Tuesday, April 4, 2017

Paradigm Shift / Pratipaksha Bhavana

When I was new to yoga, I loved reading Yoga Journal every month.  I subscribed to it, and was stoked when I was able to get a reduced rate as part of my liability insurance once I became a teacher.

The last few years, though - eh.

Part of it is almost certainly that I've allowed time to diminish my interest in to the capital-Y Yoga practice - reading the sutras, learning more about the history and diving deeper into the non-asana parts of the practice.  I expected to be knee-deep in it forever, but when I took a shift toward kids yoga and prenatal yoga years ago, that became less a part of my teaching and therefore I let it slip as part of my personal practice.

The other part of it is that the magazine has largely let itself turn into Glamour with a side of yoga. Every issue it seems like there are more and more pages - not just advertisements, mind you, which come with the territory, but actual magazine content - that's nothing but product placement.  The clothes you have to have, the meditation cushion you need.  Every single cover - every single cover - has been reduced to "8 poses to cultivate inner peace!"  "10 poses to strengthen your core!"  "The 4 poses you need to beat the winter blues!"

Yes, yoga poses are amazing and helpful and can do all those things.  But...come on.  It's not a magic bullet or a magic cure.  Yoga should be better than that, and the magazine's continual quick-fix implications feel gross.

Anyway - getting off my high horse, let me take a moment to actually give props to YogaJournal - or to a teacher quoted in an interview with them, at least.  It's been a long time since I've turned to the Yoga Sutras for help and guidance, but I've been thinking about them more lately, and this week was reminded of sutra 2.33.  My favorite interpretation is from Nischala Joy Devi from her lovely book The Secret Power of Yoga.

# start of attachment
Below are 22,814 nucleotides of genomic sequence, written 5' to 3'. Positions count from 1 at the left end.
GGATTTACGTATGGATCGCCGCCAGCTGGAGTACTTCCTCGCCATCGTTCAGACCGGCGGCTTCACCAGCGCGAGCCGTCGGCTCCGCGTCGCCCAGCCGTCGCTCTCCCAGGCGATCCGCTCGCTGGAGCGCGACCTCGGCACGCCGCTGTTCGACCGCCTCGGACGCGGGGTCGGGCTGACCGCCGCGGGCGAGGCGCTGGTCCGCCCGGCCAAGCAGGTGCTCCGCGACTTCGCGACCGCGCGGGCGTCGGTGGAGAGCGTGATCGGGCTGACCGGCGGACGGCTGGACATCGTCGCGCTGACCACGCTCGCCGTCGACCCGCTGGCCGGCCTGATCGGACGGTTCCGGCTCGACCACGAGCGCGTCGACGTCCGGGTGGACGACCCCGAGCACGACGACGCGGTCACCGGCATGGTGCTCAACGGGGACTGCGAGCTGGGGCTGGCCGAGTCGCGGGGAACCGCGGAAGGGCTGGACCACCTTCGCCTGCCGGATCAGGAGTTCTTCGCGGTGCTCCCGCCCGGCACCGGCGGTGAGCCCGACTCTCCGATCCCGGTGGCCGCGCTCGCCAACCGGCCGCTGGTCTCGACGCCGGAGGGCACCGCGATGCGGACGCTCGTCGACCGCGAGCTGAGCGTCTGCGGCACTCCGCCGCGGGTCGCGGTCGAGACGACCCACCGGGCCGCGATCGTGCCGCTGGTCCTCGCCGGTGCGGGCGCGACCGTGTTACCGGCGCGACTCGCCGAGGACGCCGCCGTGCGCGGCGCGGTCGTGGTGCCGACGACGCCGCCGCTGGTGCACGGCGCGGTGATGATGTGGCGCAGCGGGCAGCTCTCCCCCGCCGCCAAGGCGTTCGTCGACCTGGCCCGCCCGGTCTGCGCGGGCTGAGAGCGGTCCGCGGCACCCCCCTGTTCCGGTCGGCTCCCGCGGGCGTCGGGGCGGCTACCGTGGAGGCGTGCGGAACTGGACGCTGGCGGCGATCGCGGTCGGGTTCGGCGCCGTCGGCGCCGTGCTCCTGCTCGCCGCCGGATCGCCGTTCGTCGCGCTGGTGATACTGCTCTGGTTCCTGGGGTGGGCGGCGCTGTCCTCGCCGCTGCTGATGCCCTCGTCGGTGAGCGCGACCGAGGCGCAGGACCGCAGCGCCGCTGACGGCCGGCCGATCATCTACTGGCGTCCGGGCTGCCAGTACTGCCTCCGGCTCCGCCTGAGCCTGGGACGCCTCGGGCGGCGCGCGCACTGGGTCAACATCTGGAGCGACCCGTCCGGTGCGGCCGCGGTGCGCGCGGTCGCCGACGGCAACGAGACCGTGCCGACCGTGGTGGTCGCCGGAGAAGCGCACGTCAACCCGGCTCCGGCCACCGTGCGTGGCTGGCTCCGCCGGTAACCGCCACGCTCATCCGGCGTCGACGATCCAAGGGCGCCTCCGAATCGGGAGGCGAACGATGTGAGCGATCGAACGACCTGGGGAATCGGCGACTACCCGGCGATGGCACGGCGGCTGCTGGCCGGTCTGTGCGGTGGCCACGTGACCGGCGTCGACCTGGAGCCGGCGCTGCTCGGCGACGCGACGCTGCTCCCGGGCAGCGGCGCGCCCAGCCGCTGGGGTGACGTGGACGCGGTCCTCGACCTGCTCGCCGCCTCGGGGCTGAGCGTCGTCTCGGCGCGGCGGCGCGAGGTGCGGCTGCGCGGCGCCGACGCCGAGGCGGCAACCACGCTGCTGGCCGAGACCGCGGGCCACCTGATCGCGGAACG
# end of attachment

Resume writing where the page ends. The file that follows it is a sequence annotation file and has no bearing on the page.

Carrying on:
"When presented with disquieting thoughts and feelings, cultivate an opposite, elevated attitude.  This is pratipaksha bhavana."

Like a lot in the yoga sutras, it sounds so ridiculously simple.  Having negative thoughts?  Think happy thoughts!  Yay!  All better!

The key word here is cultivate.  The presence of that word indicates an acknowledgement that this is not always so simple.  To cultivate is to try, to foster, to encourage, to seek, or - my favorite definition, from Merriam-Webster: "to improve by labor, care, or study."

My favorite example of this physically is the idea of countering fatigue and exhaustion by doing something as simple as ten jumping jacks.  Just try not to change your energy level after that - you can't help it!  The key is to get yourself up to standing and doing those jumping jacks in the first place to spark the change in your energy level.

As hard as it can be to get your body to move when it's tired, it's all the harder (for me, at least) to get the mind to move when it's stuck on negative thoughts and perceptions.  Whether it's a person whose actions or words have you hurt or angry or a simple case of a negative mood, the mind usually wants to stay in that negative space.  My mother-in-law always refers to the law of inertia (usually in a physical context), and for me that totally applies to a bad mood.  My mind in a whiney space wants to stay in a whiney space.

Tiffany Russo, the yoga teacher quoted in YogaJournal, explains this sutra further: "Patanjali said it's taking a negative and making it a positive.  I think it's also that moment when you can pause and choose to make a shift.  That's yoga - if you can pay attention enough to pause, you have a strong sense of your foundation, and you can blossom and grow from there."

This strikes a chord with me, and makes me think of one of my all-time favorite books My Stroke of Insight, where brain scientist Jill Bolte-Taylor details the stroke she suffered and how much more she learned about the power of our brains as a result.  She teaches us that we have so much power in how we interpret events and thoughts.

We can make a choice to focus on the negative or to focus on the positive.  We can make a choice to step back, take a breath, take a pause, and re-evaluate any given situation from a different perspective.  It's simple, but simple doesn't mean it's easy.  As we say at Karma Kids - that's why we call it a yoga practice, not a yoga perfect.

So - well done, YogaJournal.  Amidst your all-too-typical front cover promises that all my life's problems will be fixed with your "7 poses to find quiet amidst chaos," I feel so much more connected to the true work and benefits of yoga.  More of that, please!

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